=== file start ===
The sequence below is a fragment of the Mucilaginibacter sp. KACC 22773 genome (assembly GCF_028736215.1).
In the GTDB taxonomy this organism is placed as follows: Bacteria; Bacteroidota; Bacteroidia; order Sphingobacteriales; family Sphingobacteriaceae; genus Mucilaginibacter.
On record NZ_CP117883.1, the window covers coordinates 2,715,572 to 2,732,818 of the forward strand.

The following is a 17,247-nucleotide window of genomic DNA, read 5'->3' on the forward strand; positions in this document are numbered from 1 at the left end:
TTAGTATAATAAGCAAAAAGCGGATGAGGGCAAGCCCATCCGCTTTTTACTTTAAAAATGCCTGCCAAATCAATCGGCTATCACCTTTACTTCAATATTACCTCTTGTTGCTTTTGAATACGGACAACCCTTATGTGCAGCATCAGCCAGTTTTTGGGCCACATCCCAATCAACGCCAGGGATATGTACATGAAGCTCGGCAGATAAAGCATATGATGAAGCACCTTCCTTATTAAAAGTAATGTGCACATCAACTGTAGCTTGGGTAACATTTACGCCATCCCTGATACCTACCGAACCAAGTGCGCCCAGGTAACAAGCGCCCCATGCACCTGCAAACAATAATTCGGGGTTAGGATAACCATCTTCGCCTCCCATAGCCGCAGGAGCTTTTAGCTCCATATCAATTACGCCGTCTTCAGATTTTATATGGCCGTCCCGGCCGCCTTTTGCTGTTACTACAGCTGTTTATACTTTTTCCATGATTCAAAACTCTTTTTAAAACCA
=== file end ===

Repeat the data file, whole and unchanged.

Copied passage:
The sequence below is a fragment of the Mucilaginibacter sp. KACC 22773 genome (assembly GCF_028736215.1).
In the GTDB taxonomy this organism is placed as follows: Bacteria; Bacteroidota; Bacteroidia; order Sphingobacteriales; family Sphingobacteriaceae; genus Mucilaginibacter.
On record NZ_CP117883.1, the window covers coordinates 2,715,572 to 2,732,818 of the forward strand.

The following is a 17,247-nucleotide window of genomic DNA, read 5'->3' on the forward strand; positions in this document are numbered from 1 at the left end:
TTAGTATAATAAGCAAAAAGCGGATGAGGGCAAGCCCATCCGCTTTTTACTTTAAAAATGCCTGCCAAATCAATCGGCTATCACCTTTACTTCAATATTACCTCTTGTTGCTTTTGAATACGGACAACCCTTATGTGCAGCATCAGCCAGTTTTTGGGCCACATCCCAATCAACGCCAGGGATATGTACATGAAGCTCGGCAGATAAAGCATATGATGAAGCACCTTCCTTATTAAAAGTAATGTGCACATCAACTGTAGCTTGGGTAACATTTACGCCATCCCTGATACCTACCGAACCAAGTGCGCCCAGGTAACAAGCGCCCCATGCACCTGCAAACAATAATTCGGGGTTAGGATAACCATCTTCGCCTCCCATAGCCGCAGGAGCTTTTAGCTCCATATCAATTACGCCGTCTTCAGATTTTATATGGCCGTCCCGGCCGCCTTTTGCTGTTACTACAGCTGTTTATACTTTTTCCATGATTCAAAACTCTTTTTAAAACCA